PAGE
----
But in the specific areas above, we’re seeing something new and different. We’re looking at the possibility of an unprecedented undermining of the integrity of our democracy; of mind-blowingly extensive corruption; and of a massive erosion of the very possibility of agreement on basic facts about our political outcomes. This goes well beyond anything we’ve seen in recent history, not only in the specifics, but even more so in the aggregate. And, presuming this will continue, the behavior of congressional Republicans in response to it should be seen as an integral part of that story.


* BOB CORKER PLANS RUSSIA PROBE: CNN reports that Senator Bob Corker is now planning a Senate Foreign Relations Committee hearing into whether Russia tried to swing the election. That’s the third committee planning one. But here’s the rub:

These three reviews stop short of a separate standing committee whose sole task is to investigate the matter…While Senate Majority Leader Mitch McConnell and House Speaker Paul Ryan back the inquiries in the existing committees in Congress, they have resisted calls to establish a new stand-alone panel, something that could grow unwieldy and amount to a political threat to Trump.

The only way a broader and more independent investigation might take place is if there are more revelations that lead to increased public and media pressure for one.

These senators want to investigate Russian meddling in the 2016 election (Peter Stevenson/The Washington Post)
Russian officials say publicly and privately that U.S. national-security officials with an interest in Cold War-style confrontation created the furor over the alleged Russian hacking.

All the more reason to get to the bottom of what really happened, with a real congressional investigation. Right?

* TILLERSON HAS NUANCED RECORD ON CLIMATE: The New York Times reports that under Rex Tillerson, Trump’s pick for secretary of state, Exxon got embroiled in a climate denial scandal, but then shifted position:

Under the leadership of Mr. Tillerson…Exxon Mobil shifted its approach to climate policy…The company has acknowledged the science underlying climate change, and has stopped funding some groups that spread false data about global warming. The company also put support behind carbon taxes and last December’s Paris climate agreement.

As noted yesterday, the secretary of state may be in a good position to try to persuade Trump to stay in the Paris deal — if he’s so inclined.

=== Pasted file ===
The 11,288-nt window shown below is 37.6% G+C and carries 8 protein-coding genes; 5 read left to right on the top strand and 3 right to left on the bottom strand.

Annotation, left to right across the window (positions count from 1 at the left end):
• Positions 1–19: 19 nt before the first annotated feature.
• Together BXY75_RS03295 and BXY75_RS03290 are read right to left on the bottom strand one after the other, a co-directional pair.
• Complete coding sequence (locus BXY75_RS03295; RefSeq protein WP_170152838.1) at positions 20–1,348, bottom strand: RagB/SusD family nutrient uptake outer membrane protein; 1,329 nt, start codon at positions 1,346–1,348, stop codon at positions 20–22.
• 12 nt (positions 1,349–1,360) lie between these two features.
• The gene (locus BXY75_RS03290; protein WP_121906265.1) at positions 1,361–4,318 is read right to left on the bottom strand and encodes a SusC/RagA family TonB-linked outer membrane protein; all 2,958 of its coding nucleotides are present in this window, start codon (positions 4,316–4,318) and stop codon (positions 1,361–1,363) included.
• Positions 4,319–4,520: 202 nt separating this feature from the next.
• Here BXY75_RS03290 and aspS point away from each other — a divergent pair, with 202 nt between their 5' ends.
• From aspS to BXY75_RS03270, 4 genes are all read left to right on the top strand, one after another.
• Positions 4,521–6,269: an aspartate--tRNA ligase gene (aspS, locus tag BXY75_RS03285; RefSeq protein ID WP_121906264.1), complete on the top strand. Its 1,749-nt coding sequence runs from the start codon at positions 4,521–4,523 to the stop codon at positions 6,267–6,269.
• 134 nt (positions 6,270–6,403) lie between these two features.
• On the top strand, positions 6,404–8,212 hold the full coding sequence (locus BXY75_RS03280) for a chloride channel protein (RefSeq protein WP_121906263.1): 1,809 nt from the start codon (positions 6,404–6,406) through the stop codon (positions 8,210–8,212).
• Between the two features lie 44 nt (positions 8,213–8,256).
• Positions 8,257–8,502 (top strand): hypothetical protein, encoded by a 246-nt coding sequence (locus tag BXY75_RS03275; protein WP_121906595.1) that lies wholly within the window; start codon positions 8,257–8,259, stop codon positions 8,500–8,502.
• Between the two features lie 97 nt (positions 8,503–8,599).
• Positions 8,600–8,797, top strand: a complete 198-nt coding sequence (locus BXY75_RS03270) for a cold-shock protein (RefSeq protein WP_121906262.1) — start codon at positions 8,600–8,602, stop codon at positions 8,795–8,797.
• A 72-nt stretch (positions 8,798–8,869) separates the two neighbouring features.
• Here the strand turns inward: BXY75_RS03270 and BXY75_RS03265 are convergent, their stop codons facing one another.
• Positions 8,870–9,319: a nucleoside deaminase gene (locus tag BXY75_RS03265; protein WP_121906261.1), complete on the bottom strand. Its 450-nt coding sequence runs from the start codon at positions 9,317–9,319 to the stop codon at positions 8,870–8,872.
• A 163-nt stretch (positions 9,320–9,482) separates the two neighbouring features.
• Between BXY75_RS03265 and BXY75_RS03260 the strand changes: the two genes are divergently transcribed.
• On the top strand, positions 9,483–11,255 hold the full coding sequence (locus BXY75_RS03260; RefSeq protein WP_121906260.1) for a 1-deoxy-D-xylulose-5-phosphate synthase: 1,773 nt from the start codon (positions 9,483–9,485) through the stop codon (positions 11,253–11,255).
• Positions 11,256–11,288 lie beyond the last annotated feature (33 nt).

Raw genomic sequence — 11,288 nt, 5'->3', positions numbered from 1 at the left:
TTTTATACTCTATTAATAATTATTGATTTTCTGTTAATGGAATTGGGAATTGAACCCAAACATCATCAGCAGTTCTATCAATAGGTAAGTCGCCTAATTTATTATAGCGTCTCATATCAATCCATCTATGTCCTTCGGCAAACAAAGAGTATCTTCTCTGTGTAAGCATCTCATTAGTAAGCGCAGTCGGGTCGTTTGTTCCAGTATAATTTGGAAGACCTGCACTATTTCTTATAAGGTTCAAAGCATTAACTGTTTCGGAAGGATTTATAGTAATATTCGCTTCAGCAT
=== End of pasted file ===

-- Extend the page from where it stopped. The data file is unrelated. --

Donald Trump is nominating Rex Tillerson for secretary of state. The Post's Anne Gearan explains what he brings to the table and why Congress could reject him (Sarah Parnass/The Washington Post)

* PELOSI DOESN’T THINK GOP WILL REPEAL ACA: The Hill reports that Nancy Pelosi argues Republicans won’t repeal the ACA, because their plan to keep protections for preexisting conditions while scrapping the mandate is impossible:

Pelosi said…eliminating the mandate while keeping the benefits would shift the balance of insurance pools toward sicker people, causing premium costs to skyrocket….Those extra costs on constituents, Pelosi predicted, will discourage the Republicans’ repeal effort much more than the threat that 20 million people newly insured under Obamacare…might lose coverage. “The one thing … that I think the Republicans are more interested in – not the 20 million or whatever – are costs,” she said.

I’m not nearly as optimistic — it requires believing that Republicans will be motivated by policy realities — but it does underscore what a mess they are likely to make.

House Minority Leader Nancy Pelosi (Calif.) said Republicans are "more interested in dismantling Medicare than building job creating infrastructure." (Reuters)

* SCIENTISTS MUST SPEAK UP: Reuters reports that Interior Secretary Sally Jewell will say in a speech to scientists Wednesday that they must speak out against the Trump administration’s likely flouting of science. From the speech:

“If you see science being ignored or compromised, speak up…think about where to raise your voice and then do it…the American people must be able to trust science…We listen to what science is telling us. And we’ll fight to work without fear of intimidation or retribution.”

Imagine what will happen if and when scientists do speak out and Trump directs his mob of followers in their direction.

* WHY TRUMP PICKED TILLERSON: Trump explained it this way at a rally last night:

“Rex is friendly with many of the leaders in the world who we don’t get along with. And some people don’t like that. They don’t want him to be friendly. [But] that’s why I’m doing the deal with Rex, because I like what this is all about.”

Trump didn’t mention Tillerson’s longtime friendliness with Putin in particular, but that’s who it sounds like he was talking about.

President-elect Donald Trump has picked Rex Tillerson as his nominee for secretary of state. Here's what you need to know about Tillerson. (Thomas Johnson, Victoria Walker, Danielle Kunitz/The Washington Post)